Swedish Realist Painter, 1853-1919
Swedish painter, illustrator and printmaker. He came from a poor family and studied (1866-76) at the Konstakademi in Stockholm, supporting himself throughout this period. From 1871 to 1878 he contributed illustrations to the comic journal Kaspar and the Ny illustrerad tidning. From 1875, for several decades, he was a prolific book illustrator, his most renowned work in this field being his drawings for Föltskärns beröttelser ('The Barber-surgeon's tales'; pubd 1883-4) by Zacharius Topelius, and the Rococo-inspired watercolours for the Samlade skaldeförsök ('Collected attempts at poetry'; pubd 1884) by the 18th-century Swedish author Anna Maria Lenngren. Related Paintings of Carl Larsson :. | lillanna vid fonstret-tittut-flickan och krokusen | The Bride | kurragomma | upsala tempel-midvintersblot | gronska vid strand, amiens au pere porpignon |
Related Artists:VIGEE-LEBRUN, Elisabeth
French painter (full name: Marie-Louise-Élisabeth Vigee-Lebrun). Vigee LeBrun's most famous client was Marie Antoinette, France's much maligned queen. When the two met in 1778, Vigee LeBrun's art-dealer husband had gambled away his wife's earnings. Still, she was dauntless and set out to establish her own salon where she would court royal clients. In a November 1982 article for Art in America, Brooks Adams noted that in her memoirs, Vigee LeBrun said that her much sought-after salon was, "a place where art and society mixed, where noblemen and ministers were content to sit on the floor, to avoid the stiff, formal court entertainments at Versailles." In time, her portraits and memoirs alike painted a portrait of Vigee LeBrun as a woman born to contend with anyone. Unfortunate Circumstances Marie Louise Elisabeth Vigee LeBrun was born in 1755 in Paris. Her father was Louis Vigee, a little-known portrait artist who worked in pastels. From the time she was small, he taught his daughter the skills of the trade. She proved to be somewhat of a prodigy. Her parents placed Vigee LeBrun in the convent of La Trinite, directly behind the Bastille. Her earliest memories were of drawing so frantically on the walls of her dormitory that the sisters regularly punished her. When her father died, Vigee LeBrun was only 12. He had been her biggest supporter. For an article in Antiques, magazine in November 1967, Ilse Bischoff quoted Vigee LeBrun's father after he saw a drawing she had done as a small child. It was the head of a bearded man with the light of a lamp falling on his face. She took care to observe light and shade, and showed skill beyond her years. Her father had exclaimed, "You will be a painter if I ever saw one." By the time she was 15, Vigee LeBrun had established a business as a painter that provided major financial support for her family. Her mother was a hairdresser from Luxembourg, who remarried not long after her first husband's death. Her stepfather soon began to squander her earnings. When she was only 21, she married an art dealer named Pierre LeBrun. It was clearly a marriage more of convenience, than of love. They had one daughter, Julie, born in 1780. Vigee LeBrun's marriage helped her gain access to a world normally restricted to men. Although she was denied access to a male apprentice system, and was unable to participate in classes at the major art academies around the city, she gained admission to the lesser salon of the Academie de Saint Luc. However, the Academie Royale was closed to her without proper connections. In those days, being shown in lesser salons kept a painter away from the financial benefits to be gained from wealthier clients who frequented the prestigious Academie Royale. When Vigee LeBrun was finally admitted to the Royale in 1783, her critics were not kind. She was accused of using her husband and the palace, most particularly her friendship with Queen Marie Antoinette. Another unfortunate rumor was that she had a long-standing sexual affair with the finance minister, Calonne. Her accusers contended that he aided her in squandering much of the Royal Treasury. That was never proven. Still, it was clear that she capitalized on her associations with the queen and the rest of the royal family. The aristocracy longed to be seen as simple, especially as unrest grew among the people outside of the palace confines. One portrait of Marie Antoinette was considered so scandalously informal, that it was withdrawn from the salon in the midst of her debut at the Academie Royale. Vigee LeBrun's arch-rival was a woman painter named Madame Labille Guiard. They were admitted to the Academie Royale on the same day. For the rest of the decade, before the French Revolution erupted in 1789, the two women maintained their rivalry. At the time of the academy's biennial exhibitions, the bitterness they felt toward each other had reached the height of its intensity. Vigee LeBrun painted one of her most acclaimed works in 1784. It was the portrait of Marie-Gabrielle de Gramont, Duchess of Caderousse. That was the same year she suffered a miscarriage, and painted only five portraits. Her usual output far exceeded that. The portrait was shown at the Salon of 1785 to much acclaim and became one of the artist's most celebrated works. In her memoirs, written fifty years later, Vigee LeBrun recalled the painting. "As I detested the female style of dress then in fashion, I bent all my efforts upon rendering it a little more picturesque, and was delighted when, after getting the confidence of my models, I was able to drape them according to my fancy. Shawls were not yet worn, but I made an arrangement with broad scarfs lightly intertwined around the body and on the arms, which was an attempt to imitate the beautiful drapings of Raphael and Domenichino I could not endure powder persuaded the Duchess to put none on for her sittings." Thrived in Exile Vigee LeBrun was not immune to the anxious rumbling that became the French Revolution. What had begun on that fateful night of July 14, 1789, erupted further when mobs stormed the palace at Versailles on the following October 6. Vigee LeBrun had been in disfavor for her association with Marie Antoinette for some time and was considered to be a royal sympathizer. Henry Walton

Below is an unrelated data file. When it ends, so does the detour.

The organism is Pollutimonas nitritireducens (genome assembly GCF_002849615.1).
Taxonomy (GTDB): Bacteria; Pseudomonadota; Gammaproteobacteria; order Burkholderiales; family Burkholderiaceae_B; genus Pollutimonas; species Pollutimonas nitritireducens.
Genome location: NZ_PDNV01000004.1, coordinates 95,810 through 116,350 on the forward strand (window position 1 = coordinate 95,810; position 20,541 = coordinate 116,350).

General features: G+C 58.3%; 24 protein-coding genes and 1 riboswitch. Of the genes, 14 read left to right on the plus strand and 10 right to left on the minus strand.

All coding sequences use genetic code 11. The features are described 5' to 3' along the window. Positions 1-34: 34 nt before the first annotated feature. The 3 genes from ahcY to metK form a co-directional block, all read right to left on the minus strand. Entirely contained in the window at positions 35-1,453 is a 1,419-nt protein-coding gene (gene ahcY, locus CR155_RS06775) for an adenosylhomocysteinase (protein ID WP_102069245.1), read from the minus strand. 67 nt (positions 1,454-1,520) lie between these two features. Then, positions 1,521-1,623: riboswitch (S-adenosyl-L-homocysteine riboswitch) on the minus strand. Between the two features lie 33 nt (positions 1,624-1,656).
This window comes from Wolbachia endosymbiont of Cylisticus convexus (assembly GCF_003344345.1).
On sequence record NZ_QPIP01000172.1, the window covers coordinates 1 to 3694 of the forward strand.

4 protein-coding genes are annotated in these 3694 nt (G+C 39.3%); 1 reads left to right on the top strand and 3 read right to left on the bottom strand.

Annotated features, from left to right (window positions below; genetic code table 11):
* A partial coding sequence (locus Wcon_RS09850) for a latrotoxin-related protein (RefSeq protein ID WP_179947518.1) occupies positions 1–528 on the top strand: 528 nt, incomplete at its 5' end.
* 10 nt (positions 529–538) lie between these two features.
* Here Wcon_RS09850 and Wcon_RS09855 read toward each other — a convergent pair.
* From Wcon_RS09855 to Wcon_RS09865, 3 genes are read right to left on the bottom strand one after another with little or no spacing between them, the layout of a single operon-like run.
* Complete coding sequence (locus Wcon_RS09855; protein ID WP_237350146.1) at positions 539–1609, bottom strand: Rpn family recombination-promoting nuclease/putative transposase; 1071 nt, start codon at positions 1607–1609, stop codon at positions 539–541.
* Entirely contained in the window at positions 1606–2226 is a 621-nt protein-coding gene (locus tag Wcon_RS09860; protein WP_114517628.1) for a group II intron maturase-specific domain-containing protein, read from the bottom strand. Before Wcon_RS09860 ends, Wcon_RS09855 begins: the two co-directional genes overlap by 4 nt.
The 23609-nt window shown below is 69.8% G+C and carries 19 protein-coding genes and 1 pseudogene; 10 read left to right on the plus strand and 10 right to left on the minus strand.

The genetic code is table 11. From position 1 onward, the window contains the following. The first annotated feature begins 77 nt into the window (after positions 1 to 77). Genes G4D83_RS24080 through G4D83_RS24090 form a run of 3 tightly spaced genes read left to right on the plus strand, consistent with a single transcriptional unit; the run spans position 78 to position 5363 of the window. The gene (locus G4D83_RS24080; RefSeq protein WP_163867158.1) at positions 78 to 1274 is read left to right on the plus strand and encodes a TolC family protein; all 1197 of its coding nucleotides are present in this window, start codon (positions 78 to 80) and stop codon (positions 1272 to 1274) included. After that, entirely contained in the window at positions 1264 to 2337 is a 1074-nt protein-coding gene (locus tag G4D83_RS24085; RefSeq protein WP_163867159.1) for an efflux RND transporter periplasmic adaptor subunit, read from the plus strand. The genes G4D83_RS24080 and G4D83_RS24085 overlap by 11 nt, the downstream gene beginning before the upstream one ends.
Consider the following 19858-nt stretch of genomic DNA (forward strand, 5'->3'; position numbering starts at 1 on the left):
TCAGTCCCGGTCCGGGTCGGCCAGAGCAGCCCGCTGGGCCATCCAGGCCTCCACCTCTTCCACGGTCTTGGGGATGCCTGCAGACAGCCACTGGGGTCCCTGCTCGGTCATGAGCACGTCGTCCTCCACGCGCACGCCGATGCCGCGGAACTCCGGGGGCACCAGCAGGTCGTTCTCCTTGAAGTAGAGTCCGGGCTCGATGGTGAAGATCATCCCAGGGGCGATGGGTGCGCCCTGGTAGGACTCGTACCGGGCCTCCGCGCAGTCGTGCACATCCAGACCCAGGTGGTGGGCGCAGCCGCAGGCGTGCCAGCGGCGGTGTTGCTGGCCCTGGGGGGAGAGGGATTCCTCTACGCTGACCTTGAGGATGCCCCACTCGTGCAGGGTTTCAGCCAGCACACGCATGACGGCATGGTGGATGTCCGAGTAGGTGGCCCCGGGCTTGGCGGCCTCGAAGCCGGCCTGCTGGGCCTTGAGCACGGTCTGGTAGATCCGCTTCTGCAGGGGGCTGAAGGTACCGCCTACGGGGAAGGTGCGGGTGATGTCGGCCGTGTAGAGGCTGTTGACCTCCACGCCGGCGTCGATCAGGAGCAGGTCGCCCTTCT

British Painter ,
He studied in London under Johan Zoffany c. 1769, after which he completed his training at the Maiden Lane Academy. It was probably Zoffany who introduced Walton to the conversation piece, a genre in which he was to specialize. The Cricket Scene at Harrow School (1771; priv. col., see 1963 exh. cat., no. 1) reveals Walton's debt to Zoffany, but it also shows him to be an exceptional colourist and able to compose his figures with a sense of rare warmth and intimacy. By c. 1778, when he painted the Rev. Charles Tyrrell with his Family William Henry Hunt,OWS
was an English watercolour painter. He was born near Long Acre, London, and was apprenticed in about 1805 to John Varley, the landscape-painter, with whom he remained five or six years. He exhibited three oil pictures at the Royal Academy in 1807. He became connected with the Society of Painters in Water Colours at its beginning, and was elected an associate in 1824 and a full member in 1827. Until the year of his death, he was one of the most prolific contributors to the Society's exhibitions. Many years of Hunt's uneventful but industrious life were spent at Hastings. He died of apoplexy. Hunt was one of the creators of the English school of water-color painting. His subjects, especially those of his later life, are extremely simple; but, by the delicacy, humor and fine power of their treatment, they rank second to works of the highest art only. Considered technically, his works exhibit all the resources of the water-color painter's craft, from the purest transparent tinting to the boldest use of gouache, rough paper and scraping for texture. His sense of color is perhaps as true as that of any English artist. He was, says John Ruskin, all in all, the finest ever painter of still life. Several characteristic examples of Hunt's work, as the "Boy and Goat," "Brown Study and Plums," "Primroses and Birds' Nests" are in the Victoria and Albert Museum.